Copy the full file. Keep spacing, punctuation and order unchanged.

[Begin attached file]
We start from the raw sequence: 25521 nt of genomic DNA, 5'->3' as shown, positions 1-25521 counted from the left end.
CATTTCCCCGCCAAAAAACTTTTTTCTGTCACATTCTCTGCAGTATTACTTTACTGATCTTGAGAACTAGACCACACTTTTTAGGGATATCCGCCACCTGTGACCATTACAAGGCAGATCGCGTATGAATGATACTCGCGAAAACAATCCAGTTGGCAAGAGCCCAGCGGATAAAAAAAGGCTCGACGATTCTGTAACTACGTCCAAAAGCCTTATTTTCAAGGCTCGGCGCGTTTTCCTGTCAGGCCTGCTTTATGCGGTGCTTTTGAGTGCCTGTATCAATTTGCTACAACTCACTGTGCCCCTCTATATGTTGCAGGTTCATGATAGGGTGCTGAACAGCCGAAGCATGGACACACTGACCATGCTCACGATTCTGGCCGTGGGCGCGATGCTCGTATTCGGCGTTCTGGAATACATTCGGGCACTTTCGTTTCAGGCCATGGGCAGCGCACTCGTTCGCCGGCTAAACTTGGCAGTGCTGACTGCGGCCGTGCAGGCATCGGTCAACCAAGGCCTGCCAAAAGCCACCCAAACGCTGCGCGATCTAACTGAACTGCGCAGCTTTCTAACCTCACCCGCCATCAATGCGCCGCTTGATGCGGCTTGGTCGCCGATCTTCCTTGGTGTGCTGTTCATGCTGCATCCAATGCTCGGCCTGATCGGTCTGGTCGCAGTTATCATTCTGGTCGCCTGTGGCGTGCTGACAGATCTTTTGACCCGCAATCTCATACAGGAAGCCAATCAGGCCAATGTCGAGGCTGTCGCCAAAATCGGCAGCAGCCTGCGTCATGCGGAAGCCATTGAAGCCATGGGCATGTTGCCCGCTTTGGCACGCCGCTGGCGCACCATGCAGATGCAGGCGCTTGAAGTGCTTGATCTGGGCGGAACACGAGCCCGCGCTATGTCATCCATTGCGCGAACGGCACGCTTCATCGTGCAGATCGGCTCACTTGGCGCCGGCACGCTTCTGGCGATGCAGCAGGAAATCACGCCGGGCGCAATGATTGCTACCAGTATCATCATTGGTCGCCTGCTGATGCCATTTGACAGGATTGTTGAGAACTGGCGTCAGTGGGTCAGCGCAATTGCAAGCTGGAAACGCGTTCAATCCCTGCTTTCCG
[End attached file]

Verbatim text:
We start from the raw sequence: 25521 nt of genomic DNA, 5'->3' as shown, positions 1-25521 counted from the left end.
CATTTCCCCGCCAAAAAACTTTTTTCTGTCACATTCTCTGCAGTATTACTTTACTGATCTTGAGAACTAGACCACACTTTTTAGGGATATCCGCCACCTGTGACCATTACAAGGCAGATCGCGTATGAATGATACTCGCGAAAACAATCCAGTTGGCAAGAGCCCAGCGGATAAAAAAAGGCTCGACGATTCTGTAACTACGTCCAAAAGCCTTATTTTCAAGGCTCGGCGCGTTTTCCTGTCAGGCCTGCTTTATGCGGTGCTTTTGAGTGCCTGTATCAATTTGCTACAACTCACTGTGCCCCTCTATATGTTGCAGGTTCATGATAGGGTGCTGAACAGCCGAAGCATGGACACACTGACCATGCTCACGATTCTGGCCGTGGGCGCGATGCTCGTATTCGGCGTTCTGGAATACATTCGGGCACTTTCGTTTCAGGCCATGGGCAGCGCACTCGTTCGCCGGCTAAACTTGGCAGTGCTGACTGCGGCCGTGCAGGCATCGGTCAACCAAGGCCTGCCAAAAGCCACCCAAACGCTGCGCGATCTAACTGAACTGCGCAGCTTTCTAACCTCACCCGCCATCAATGCGCCGCTTGATGCGGCTTGGTCGCCGATCTTCCTTGGTGTGCTGTTCATGCTGCATCCAATGCTCGGCCTGATCGGTCTGGTCGCAGTTATCATTCTGGTCGCCTGTGGCGTGCTGACAGATCTTTTGACCCGCAATCTCATACAGGAAGCCAATCAGGCCAATGTCGAGGCTGTCGCCAAAATCGGCAGCAGCCTGCGTCATGCGGAAGCCATTGAAGCCATGGGCATGTTGCCCGCTTTGGCACGCCGCTGGCGCACCATGCAGATGCAGGCGCTTGAAGTGCTTGATCTGGGCGGAACACGAGCCCGCGCTATGTCATCCATTGCGCGAACGGCACGCTTCATCGTGCAGATCGGCTCACTTGGCGCCGGCACGCTTCTGGCGATGCAGCAGGAAATCACGCCGGGCGCAATGATTGCTACCAGTATCATCATTGGTCGCCTGCTGATGCCATTTGACAGGATTGTTGAGAACTGGCGTCAGTGGGTCAGCGCAATTGCAAGCTGGAAACGCGTTCAATCCCTGCTTTCCG